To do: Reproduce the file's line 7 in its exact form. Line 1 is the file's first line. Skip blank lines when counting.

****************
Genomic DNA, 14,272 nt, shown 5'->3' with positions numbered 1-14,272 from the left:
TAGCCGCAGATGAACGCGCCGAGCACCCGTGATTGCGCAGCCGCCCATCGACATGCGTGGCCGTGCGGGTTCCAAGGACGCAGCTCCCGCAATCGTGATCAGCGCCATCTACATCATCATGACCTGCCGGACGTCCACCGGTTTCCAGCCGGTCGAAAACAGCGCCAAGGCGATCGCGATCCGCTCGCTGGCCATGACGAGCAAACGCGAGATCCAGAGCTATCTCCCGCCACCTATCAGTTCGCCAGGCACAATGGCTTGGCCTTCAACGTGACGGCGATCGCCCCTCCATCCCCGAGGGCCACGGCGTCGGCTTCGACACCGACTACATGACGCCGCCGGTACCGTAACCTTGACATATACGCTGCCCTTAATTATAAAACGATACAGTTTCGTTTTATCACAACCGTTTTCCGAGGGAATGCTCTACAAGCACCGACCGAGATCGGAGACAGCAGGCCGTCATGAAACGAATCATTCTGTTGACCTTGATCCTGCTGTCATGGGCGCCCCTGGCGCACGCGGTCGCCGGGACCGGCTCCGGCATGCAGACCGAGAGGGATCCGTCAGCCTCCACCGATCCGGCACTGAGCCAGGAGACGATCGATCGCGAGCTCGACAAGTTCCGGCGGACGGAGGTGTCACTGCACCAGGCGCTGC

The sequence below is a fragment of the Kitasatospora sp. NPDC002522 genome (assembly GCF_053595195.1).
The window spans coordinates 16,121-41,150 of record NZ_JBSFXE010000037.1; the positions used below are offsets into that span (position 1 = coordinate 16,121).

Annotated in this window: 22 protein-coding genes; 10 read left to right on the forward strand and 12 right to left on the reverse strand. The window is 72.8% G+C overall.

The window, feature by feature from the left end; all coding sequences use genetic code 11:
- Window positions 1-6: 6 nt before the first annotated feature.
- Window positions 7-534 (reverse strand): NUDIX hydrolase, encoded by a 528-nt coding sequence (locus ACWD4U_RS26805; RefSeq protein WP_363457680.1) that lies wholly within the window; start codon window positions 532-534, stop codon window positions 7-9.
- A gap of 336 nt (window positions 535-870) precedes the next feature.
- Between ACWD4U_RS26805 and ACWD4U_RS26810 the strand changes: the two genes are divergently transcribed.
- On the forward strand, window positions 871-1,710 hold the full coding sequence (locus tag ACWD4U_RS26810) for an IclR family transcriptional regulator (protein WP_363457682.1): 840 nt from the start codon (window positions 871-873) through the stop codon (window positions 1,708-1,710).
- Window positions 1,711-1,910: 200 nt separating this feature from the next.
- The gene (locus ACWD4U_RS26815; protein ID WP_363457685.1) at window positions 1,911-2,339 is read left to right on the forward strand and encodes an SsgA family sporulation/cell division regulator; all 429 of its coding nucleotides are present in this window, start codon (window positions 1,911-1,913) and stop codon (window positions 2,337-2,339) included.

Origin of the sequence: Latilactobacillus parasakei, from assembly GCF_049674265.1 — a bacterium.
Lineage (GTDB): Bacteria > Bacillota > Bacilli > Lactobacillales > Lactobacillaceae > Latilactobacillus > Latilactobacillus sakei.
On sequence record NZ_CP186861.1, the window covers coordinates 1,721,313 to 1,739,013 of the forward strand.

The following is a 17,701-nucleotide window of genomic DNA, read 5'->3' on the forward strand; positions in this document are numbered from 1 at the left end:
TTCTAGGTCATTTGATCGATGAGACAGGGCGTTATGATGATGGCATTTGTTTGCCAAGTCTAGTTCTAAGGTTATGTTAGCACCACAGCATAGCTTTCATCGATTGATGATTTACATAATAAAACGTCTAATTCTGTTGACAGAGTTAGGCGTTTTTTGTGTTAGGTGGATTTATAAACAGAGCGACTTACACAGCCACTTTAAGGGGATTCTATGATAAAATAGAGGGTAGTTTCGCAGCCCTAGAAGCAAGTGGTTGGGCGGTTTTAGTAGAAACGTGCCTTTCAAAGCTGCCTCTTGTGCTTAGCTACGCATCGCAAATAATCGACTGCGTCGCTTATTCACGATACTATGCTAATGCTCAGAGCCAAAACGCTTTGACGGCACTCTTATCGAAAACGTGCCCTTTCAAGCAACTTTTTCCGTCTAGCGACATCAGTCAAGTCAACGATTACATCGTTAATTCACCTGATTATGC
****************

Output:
- Window positions 1-6: 6 nt before the first annotated feature.